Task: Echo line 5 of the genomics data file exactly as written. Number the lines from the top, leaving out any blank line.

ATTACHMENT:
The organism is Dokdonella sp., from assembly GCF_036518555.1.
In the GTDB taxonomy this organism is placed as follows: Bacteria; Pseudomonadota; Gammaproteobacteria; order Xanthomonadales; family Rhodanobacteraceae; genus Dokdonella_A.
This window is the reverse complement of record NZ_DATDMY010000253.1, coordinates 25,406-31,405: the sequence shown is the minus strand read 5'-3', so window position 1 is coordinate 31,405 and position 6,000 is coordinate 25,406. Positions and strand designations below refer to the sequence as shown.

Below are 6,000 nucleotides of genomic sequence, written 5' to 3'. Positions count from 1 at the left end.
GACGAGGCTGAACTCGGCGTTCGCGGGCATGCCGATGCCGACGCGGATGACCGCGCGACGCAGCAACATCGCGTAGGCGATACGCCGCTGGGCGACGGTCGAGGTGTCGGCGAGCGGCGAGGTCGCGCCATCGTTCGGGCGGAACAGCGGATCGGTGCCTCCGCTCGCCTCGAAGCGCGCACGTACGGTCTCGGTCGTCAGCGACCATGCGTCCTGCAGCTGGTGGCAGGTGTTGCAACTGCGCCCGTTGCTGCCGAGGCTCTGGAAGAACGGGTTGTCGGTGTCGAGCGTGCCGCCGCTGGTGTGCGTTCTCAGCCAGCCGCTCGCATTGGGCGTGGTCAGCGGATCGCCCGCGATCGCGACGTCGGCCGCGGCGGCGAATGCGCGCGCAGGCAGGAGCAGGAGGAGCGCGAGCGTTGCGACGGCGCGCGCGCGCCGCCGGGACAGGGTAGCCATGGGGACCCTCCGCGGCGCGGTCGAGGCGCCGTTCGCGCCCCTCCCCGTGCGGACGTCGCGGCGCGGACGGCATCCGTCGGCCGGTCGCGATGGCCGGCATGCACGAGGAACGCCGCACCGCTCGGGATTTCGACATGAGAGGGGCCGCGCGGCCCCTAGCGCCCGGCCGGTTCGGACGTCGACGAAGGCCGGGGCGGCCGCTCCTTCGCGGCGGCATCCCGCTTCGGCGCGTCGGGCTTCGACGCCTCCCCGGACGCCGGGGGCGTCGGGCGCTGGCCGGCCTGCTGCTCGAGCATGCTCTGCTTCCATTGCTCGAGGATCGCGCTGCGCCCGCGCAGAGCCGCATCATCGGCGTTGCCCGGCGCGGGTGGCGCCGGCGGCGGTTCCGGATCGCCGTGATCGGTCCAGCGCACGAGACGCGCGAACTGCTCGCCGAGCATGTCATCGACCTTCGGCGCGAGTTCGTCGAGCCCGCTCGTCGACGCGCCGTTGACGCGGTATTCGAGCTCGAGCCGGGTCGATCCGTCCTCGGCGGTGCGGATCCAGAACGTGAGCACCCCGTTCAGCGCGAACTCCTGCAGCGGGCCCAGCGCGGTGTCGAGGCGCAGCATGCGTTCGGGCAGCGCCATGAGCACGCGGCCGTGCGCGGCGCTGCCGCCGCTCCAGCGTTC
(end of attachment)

GACGAGGCTGAACTCGGCGTTCGCGGGCATGCCGATGCCGACGCGGATGACCGCGCGACGCAGCAACATCGCGTAGGCGATACGCCGCTGGGCGACGGTCGAGGTGTCGGCGAGCGGCGAGGTCGCGCCATCGTTCGGGCGGAACAGCGGATCGGTGCCTCCGCTCGCCTCGAAGCGCGCACGTACGGTCTCGGTCGTCAGCGACCATGCGTCCTGCAGCTGGTGGCAGGTGTTGCAACTGCGCCCGTTGCTGCCGAGGCTCTGGAAGAACGGGTTGTCGGTGTCGAGCGTGCCGCCGCTGGTGTGCGTTCTCAGCCAGCCGCTCGCATTGGGCGTGGTCAGCGGATCGCCCGCGATCGCGACGTCGGCCGCGGCGGCGAATGCGCGCGCAGGCAGGAGCAGGAGGAGCGCGAGCGTTGCGACGGCGCGCGCGCGCCGCCGGGACAGGGTAGCCATGGGGACCCTCCGCGGCGCGGTCGAGGCGCCGTTCGCGCCCCTCCCCGTGCGGACGTCGCGGCGCGGACGGCATCCGTCGGCCGGTCGCGATGGCCGGCATGCACGAGGAACGCCGCACCGCTCGGGATTTCGACATGAGAGGGGCCGCGCGGCCCCTAGCGCCCGGCCGGTTCGGACGTCGACGAAGGCCGGGGCGGCCGCTCCTTCGCGGCGGCATCCCGCTTCGGCGCGTCGGGCTTCGACGCCTCCCCGGACGCCGGGGGCGTCGGGCGCTGGCCGGCCTGCTGCTCGAGCATGCTCTGCTTCCATTGCTCGAGGATCGCGCTGCGCCCGCGCAGAGCCGCATCATCGGCGTTGCCCGGCGCGGGTGGCGCCGGCGGCGGTTCCGGATCGCCGTGATCGGTCCAGCGCACGAGACGCGCGAACTGCTCGCCGAGCATGTCATCGACCTTCGGCGCGAGTTCGTCGAGCCCGCTCGTCGACGCGCCGTTGACGCGGTATTCGAGCTCGAGCCGGGTCGATCCGTCCTCGGCGGTGCGGATCCAGAACGTGAGCACCCCGTTCAGCGCGAACTCCTGCAGCGGGCCCAGCGCGGTGTCGAGGCGCAGCATGCGTTCGGGCAGCGCCATGAGCACGCGGCCGTGCGCGGCGCTGCCGCCGCTCCAGCGTTC